People with bipolar disorder are in a state situated between depression and mania , a condition marked by excessive physical activity and impulsive behavior . The St. John's wort can affect the mania in these individuals and may also accelerate the cycle between depression and mania .
Sluice thousand: Major Depression
In people suffering from major depression , the wort may act on mania, a condition marked by excessive physical activity and impulsive behavior.
St. John's wort: Schizophrenia
The St. John's wort may act on psychosis in some people with schizophrenia .
St. John's wort: Alzheimer's disease
It is feared that the wort might contribute to dementia in people with Alzheimer's disease .
St. John's wort: anesthesia and surgery
The use of anesthesia in people who used St. John's Wort could lead to serious heart complications during surgery . Stop using the wort at least two weeks before a scheduled surgery and talk to your doctor, surgeon and anesthetist.
St. John's wort: Interactions with herbs and supplements
There are no known interactions of St John's wort with herbs and supplements.
St. John's wort: Interactions with foods
There are no known interactions of St John's wort with food.
St. John's wort: Determination
Please note, doses below are by no means a prescription but only a statement assays wort usually offered. Never take St. John's wort without medical advice.
For mild depression to moderate:
When using the wort extract standardized to 0.3% hypericin content 300 mg three times daily.
When using wort extract is standardized to 0.2% hypericin: 250 mg twice daily.
When using wort extract is standardized to 5% hyperforin: 300 mg three times daily.
For children under age 12 suffering from depression: St. John's wort extract standardized to 0.3% hypericin 300 mg daily.
For premenstrual syndrome (PMS) : St. John's wort extract standardized to 0.3% hypericin dosed at 300 mg once daily.
For the symptoms associated with depression of the body : 300 mg three times a day of the extract standardized hypericin was used.
For somatization : a specific extract of 600 mg / day was used.
Do not suddenly stop taking St. John's wort . This can cause side effects unpleasant. If you decide to stop taking St. John's wort , reduce the dose slowly over time.
The information on this site does not necessarily reflect the author and are provided for information only. Also, consult a health care professional with any questions regarding the wort .
St. John's wort: Forum and Testimonials
Your experience on the St. John's wort may be of interest to others. Think about it!
We invite you to leave your comments in the forum below.
St. John's Wort is a perennial plant whose flowers with five yellow petals appear in early summer. It is also called the herb St. John. In the Middle Ages St. John's Wort is starting to be known for treating neurological disorders ( anxiety , irritability or migraine ). In Germany, since 1988, St. John's wort is officially recognized as a drug antidepressant . It is today, in this country, the first drug prescribed if depression mild to moderate (seasonal affective disorder, depression or reactive depression is not related to another disease).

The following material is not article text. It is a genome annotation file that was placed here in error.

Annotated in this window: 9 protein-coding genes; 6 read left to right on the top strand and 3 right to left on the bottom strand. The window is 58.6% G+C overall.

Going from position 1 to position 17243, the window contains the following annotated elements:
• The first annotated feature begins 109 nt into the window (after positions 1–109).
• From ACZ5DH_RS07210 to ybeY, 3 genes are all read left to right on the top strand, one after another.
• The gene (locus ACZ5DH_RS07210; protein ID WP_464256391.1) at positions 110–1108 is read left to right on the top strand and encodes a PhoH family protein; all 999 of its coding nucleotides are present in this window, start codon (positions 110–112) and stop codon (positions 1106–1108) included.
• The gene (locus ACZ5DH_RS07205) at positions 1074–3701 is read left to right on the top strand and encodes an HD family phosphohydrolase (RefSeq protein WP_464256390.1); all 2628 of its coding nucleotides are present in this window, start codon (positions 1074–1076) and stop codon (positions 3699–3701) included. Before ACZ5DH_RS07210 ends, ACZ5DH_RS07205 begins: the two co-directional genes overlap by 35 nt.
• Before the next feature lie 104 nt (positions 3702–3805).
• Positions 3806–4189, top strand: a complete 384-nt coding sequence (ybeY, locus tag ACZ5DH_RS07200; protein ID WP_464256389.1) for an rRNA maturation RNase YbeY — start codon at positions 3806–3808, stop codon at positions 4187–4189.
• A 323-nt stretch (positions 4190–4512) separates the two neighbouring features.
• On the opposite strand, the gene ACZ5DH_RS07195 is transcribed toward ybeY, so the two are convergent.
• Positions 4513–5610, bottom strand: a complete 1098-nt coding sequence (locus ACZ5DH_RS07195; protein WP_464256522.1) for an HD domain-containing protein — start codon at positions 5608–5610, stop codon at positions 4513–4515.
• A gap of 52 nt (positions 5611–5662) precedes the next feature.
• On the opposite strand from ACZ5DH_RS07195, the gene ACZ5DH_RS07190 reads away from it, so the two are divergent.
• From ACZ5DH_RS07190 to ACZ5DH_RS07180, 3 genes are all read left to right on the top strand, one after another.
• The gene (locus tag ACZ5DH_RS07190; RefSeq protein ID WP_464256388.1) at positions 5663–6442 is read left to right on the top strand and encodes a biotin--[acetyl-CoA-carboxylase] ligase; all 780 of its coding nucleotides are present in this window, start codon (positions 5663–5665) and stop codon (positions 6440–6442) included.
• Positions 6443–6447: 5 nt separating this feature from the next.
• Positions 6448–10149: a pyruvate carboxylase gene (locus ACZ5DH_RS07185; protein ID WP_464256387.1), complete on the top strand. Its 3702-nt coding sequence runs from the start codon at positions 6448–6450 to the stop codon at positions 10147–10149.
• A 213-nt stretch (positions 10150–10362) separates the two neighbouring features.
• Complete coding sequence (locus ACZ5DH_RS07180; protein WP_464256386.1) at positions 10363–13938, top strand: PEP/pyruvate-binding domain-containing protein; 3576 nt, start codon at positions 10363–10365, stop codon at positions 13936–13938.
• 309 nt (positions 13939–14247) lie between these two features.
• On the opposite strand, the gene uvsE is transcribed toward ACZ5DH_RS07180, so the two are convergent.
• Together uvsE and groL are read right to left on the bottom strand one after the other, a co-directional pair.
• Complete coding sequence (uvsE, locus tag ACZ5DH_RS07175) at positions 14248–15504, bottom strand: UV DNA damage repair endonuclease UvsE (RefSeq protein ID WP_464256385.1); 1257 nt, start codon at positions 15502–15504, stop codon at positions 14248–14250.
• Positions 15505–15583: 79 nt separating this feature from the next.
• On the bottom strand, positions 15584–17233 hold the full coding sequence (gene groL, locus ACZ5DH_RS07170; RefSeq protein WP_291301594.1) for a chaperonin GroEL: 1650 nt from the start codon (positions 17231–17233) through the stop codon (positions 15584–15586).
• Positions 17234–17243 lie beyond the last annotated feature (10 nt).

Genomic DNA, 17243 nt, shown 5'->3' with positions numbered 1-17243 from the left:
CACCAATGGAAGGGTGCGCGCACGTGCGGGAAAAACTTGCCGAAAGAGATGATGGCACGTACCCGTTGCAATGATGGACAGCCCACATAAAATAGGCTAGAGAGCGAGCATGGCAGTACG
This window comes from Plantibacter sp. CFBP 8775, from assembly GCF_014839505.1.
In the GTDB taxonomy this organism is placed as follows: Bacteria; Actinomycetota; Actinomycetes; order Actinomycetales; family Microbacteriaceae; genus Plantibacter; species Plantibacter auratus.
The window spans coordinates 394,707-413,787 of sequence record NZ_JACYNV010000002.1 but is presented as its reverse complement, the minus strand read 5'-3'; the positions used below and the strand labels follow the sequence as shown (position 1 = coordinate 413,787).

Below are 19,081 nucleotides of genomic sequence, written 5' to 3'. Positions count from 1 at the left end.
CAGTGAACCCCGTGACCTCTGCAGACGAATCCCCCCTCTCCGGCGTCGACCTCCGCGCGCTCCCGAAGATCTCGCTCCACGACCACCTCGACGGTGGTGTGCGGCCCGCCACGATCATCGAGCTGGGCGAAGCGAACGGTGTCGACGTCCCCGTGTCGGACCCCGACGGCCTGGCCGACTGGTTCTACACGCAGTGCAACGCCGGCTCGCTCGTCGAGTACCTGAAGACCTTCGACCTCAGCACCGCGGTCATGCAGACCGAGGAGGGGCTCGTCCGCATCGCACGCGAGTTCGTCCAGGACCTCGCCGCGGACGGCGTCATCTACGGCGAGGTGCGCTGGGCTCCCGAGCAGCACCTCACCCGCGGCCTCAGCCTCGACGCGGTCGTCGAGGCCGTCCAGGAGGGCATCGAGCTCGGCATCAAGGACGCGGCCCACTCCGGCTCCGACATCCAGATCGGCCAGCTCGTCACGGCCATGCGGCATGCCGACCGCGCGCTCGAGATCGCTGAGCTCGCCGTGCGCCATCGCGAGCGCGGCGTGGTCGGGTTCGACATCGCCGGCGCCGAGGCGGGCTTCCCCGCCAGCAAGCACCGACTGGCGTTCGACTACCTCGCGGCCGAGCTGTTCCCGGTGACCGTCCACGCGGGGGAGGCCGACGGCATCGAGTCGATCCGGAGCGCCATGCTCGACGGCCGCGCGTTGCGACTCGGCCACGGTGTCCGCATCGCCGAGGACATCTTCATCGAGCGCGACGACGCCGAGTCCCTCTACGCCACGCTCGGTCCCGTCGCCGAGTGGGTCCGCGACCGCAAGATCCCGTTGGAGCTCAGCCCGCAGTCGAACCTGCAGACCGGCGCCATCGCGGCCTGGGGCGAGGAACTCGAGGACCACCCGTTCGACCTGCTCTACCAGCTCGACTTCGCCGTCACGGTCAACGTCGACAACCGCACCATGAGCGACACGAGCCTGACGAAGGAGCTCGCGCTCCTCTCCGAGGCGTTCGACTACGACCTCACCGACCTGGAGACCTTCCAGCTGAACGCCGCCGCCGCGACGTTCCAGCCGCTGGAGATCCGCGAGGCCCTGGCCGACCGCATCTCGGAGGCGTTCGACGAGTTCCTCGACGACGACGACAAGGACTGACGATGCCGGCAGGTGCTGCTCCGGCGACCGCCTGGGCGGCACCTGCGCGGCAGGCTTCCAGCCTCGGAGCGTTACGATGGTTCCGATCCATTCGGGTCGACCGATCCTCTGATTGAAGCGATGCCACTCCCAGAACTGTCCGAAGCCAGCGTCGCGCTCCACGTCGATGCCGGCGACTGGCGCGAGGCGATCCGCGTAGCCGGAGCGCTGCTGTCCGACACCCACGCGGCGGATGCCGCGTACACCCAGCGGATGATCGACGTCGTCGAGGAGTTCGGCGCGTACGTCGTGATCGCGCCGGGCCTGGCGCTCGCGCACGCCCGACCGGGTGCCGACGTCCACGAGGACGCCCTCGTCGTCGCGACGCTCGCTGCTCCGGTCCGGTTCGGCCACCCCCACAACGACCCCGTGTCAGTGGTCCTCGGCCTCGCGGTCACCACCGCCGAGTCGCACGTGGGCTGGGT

The effects antidepressant St. John's wort has long been attributed to hypericin. Indeed, it was shown that hypericin has the ability to inhibit MAO inhibitors (a monoamine oxidase ). However, in recent years, the mechanisms of antidepressant St. John's wort were revalued on more complex models: the whole plant extracts are currently more efficient than any particular individual component.
If the tests are examined in vitro , in animals or humans, antidepressives virtues of St. John's wort are not in doubt. Several studies in placebo double blind even compare the wort to some synthetic antidepressants
Therapeutic spectrum of wort may also extend to the treatment of smoking cessation and psychological problems related to menopause . In addition, St. John's wort appears to be extremely well tolerated and produce very minimal side effects (upset stomach in less than 1% of cases).
St. John's wort is available in many forms. It can be eaten in infusion (2 to 4 g of dried flowers three times daily), in the dyeing (3-6 ml three times a day), oil (a teaspoon three times a day). In capsules (standardized to 0.3% hypericin), the plant is available in various dosages ranging from 125 to 1000 mg. The normally recommended dose for the start of treatment is 300 mg three times daily. A treatment lasts minium six weeks, they were seen effects to 3-4 weeks.
St. John's wort is characterized by very few side effects (less than 6% of cases). Sometimes there is:
mild digestive disorders ,
a feeling of tiredness ,
of allergies skin,
St. John's wort interacts with many substances. If you are undergoing treatment, it is imperative to consult your doctor. Among the reported interactions, we report the acitétrine the anesthetic , amsacrine, the anticoagulants , antidiabetics, beta-blockers , the buspirone , contraceptives, cyclosporine, digoxin , the étosopide the irinoticam the methadone , phenytoin, protease inhibitors, reserpine, statins, tamoxifen, theophylline, trazodone. Simultaneous use of St. John's wort and antidepressants (or anxiolytics ) synthesis is not recommended. Sources: Kasper S, Gastpar M, Müller WE, Volz HP, Dienel A, Kieser M, Möller HJ. (2008) Efficacy of St. John's wort extract WS 5570 in acute treatment of mild depression: a reanalysis of data from controlled clinical trials, Eur Arch Psychiatry Clin Neurosci.